Abstract 2 Title: Moving Beyond Recipients of Intervention to Partners for Systems Change: Youth Participatory Action Research in an Adolescent Health Project Evaluation
Presentation Abstract 2:

In youth-serving intervention projects, infusing youth voice into the project evaluation through participatory action research enhances evaluation while fostering a new generation of action-oriented researchers. Partnering with youth researchers increases the credibility of the evaluation process and findings, elevates buy-in to the project’s mission and goals, and validates and includes young people as generators and users of knowledge. This paper discusses the inclusion of five compensated youth research interns in the evaluation of an adolescent health project in Omaha, Nebraska that focuses on sexual and reproductive health. With guidance from other evaluation team members, the youth interns developed a research question and data collection materials, collected data from fellow adolescents, analyzed their data, and presented their findings to project staff to inform future service delivery, outreach, and education for young adults. Our presentation will address the process of and learning from youth intern integration and the results of their research.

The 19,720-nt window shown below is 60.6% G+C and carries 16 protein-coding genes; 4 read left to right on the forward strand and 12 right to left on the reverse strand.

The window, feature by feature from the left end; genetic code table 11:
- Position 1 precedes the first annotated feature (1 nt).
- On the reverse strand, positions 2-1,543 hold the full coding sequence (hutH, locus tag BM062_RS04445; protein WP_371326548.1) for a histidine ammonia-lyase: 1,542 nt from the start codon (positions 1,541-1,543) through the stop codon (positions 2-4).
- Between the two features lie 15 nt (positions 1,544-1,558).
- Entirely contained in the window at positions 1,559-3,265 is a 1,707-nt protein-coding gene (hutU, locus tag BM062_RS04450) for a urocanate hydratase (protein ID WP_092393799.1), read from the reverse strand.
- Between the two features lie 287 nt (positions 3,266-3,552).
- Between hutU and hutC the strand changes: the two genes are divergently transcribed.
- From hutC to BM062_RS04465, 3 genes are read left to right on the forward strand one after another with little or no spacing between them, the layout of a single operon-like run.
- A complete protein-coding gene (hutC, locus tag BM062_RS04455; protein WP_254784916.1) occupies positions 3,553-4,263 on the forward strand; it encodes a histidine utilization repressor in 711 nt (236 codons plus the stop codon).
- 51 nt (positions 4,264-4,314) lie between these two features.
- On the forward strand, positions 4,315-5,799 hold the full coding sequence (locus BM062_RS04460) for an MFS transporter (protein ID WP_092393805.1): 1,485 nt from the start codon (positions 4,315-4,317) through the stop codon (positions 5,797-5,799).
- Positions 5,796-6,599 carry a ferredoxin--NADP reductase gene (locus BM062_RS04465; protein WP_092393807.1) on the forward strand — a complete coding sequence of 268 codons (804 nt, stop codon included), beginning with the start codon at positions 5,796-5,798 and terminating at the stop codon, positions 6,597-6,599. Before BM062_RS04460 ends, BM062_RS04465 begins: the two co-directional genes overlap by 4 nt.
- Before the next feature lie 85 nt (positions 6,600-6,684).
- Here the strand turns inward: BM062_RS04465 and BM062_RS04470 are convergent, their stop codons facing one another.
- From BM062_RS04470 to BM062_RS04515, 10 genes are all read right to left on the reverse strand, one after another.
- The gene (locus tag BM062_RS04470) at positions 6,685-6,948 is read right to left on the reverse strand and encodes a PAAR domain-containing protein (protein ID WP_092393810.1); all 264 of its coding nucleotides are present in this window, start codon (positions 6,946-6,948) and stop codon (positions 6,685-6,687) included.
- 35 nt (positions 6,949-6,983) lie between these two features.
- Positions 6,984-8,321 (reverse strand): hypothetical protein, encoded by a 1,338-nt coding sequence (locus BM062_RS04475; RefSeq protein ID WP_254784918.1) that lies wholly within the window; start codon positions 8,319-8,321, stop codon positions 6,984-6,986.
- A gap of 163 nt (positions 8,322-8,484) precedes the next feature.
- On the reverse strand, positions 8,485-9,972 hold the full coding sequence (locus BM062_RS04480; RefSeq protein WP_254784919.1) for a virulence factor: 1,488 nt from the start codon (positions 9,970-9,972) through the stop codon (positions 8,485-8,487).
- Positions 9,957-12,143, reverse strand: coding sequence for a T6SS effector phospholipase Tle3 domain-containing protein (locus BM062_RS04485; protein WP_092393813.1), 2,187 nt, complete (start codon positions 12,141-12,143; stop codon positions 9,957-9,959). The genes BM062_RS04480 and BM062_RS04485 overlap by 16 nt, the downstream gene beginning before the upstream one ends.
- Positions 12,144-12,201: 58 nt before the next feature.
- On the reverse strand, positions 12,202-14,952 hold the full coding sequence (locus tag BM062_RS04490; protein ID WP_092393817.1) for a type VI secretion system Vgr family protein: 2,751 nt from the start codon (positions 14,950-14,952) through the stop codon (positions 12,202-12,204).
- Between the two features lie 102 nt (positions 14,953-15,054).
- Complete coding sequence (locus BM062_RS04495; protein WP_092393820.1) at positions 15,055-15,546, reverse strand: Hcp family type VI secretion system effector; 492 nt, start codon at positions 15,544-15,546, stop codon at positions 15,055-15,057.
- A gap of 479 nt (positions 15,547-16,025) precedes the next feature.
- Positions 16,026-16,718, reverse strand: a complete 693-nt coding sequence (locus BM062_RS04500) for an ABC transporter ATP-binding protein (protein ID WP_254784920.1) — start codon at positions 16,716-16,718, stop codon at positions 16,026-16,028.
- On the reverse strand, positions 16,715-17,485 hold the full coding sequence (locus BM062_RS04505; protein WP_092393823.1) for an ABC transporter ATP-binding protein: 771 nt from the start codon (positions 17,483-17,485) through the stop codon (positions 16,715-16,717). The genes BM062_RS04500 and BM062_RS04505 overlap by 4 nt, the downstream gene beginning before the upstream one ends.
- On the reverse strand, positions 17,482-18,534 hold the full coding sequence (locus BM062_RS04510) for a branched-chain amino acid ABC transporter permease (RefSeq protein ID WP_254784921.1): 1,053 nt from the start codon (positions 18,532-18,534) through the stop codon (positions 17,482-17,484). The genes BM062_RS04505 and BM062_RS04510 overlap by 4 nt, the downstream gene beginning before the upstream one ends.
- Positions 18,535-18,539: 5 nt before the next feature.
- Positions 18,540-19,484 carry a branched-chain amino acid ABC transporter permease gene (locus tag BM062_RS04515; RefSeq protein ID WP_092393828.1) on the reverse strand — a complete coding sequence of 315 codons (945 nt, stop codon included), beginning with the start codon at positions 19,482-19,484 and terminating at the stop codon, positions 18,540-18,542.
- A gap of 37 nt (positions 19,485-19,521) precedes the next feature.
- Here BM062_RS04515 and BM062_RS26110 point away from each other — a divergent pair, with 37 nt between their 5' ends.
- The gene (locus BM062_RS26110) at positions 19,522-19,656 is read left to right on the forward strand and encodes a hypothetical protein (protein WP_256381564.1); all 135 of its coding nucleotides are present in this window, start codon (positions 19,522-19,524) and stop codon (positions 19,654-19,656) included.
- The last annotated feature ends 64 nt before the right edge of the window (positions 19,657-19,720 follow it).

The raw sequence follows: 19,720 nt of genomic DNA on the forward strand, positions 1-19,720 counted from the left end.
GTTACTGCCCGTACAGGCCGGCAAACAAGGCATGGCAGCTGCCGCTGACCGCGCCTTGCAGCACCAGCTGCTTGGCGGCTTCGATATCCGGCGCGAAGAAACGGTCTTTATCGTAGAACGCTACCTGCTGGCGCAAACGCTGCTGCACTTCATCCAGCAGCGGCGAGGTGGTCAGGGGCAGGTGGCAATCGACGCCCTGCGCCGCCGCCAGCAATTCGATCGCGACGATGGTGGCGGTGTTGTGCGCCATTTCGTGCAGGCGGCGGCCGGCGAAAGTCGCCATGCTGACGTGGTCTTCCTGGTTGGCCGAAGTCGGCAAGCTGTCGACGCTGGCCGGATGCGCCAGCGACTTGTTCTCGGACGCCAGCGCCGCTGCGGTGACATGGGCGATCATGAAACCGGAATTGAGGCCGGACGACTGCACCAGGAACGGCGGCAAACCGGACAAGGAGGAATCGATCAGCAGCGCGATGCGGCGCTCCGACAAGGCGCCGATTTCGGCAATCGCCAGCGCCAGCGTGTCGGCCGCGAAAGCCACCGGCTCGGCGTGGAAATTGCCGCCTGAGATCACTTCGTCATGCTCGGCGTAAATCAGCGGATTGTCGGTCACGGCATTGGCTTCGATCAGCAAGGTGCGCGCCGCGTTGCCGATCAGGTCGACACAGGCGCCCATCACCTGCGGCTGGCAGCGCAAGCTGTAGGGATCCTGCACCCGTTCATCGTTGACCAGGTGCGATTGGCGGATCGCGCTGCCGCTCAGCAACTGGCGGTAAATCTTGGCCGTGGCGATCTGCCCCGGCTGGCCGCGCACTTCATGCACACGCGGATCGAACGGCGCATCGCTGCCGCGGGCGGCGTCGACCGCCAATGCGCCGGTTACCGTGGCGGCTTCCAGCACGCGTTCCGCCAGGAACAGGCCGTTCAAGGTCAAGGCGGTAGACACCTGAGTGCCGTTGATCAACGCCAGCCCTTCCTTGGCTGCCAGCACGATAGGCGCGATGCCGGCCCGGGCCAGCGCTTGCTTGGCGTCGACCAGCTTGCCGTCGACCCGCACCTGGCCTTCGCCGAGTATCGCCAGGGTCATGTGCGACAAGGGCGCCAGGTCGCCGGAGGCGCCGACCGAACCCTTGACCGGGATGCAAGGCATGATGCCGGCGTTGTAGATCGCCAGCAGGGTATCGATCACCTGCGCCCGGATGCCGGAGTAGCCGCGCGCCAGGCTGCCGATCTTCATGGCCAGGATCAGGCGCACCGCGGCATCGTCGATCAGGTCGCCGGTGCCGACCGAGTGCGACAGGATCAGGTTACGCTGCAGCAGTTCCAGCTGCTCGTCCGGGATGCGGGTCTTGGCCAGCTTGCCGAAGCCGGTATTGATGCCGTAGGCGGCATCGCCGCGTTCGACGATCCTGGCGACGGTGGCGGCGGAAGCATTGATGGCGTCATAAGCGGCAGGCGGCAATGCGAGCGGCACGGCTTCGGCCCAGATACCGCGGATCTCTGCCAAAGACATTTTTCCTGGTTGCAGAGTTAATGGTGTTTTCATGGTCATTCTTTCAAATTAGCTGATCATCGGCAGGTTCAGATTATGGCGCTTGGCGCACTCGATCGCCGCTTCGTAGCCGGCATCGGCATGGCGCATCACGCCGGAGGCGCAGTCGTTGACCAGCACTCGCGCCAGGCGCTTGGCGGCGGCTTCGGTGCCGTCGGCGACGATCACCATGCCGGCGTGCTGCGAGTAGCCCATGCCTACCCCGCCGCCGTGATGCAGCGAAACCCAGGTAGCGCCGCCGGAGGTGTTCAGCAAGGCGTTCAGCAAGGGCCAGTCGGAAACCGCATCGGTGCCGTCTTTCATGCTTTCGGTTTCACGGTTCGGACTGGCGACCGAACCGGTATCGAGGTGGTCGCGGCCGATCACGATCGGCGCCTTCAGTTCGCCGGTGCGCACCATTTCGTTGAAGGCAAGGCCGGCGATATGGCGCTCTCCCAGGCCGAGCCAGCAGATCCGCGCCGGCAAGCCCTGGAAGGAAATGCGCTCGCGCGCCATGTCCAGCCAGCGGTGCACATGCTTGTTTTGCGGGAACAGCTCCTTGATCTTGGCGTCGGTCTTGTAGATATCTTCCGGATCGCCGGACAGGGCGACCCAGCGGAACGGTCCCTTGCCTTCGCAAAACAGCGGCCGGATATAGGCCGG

Abstract 3 Title: Retrospective case study evaluation of Digital Jobs Africa
Presentation Abstract 3:

In response to the challenge of widespread youth unemployment in Africa, the Rockefeller Foundation launched the Digital Jobs Africa (DJA) initiative, which aims to catalyze new, sustainable employment opportunities and skills training for African youth, with a focus on employment within the ICT sector. A retrospective case study evaluation on DJA was conducted. The presentation will use the evaluation findings to demonstrate the case study methodology and youth-focused data collection techniques that were employed. In particular, the evaluation used illustrative case studies in manner that can be adapted and replicated for evaluating youth employment initiatives that are diverse across implementation models, geographies and even beneficiaries. Additionally, the evaluation creatively leveraged focus group discussions (FGDs) to locate case study findings within the broader context and to test the implications of the findings beyond the individual cases.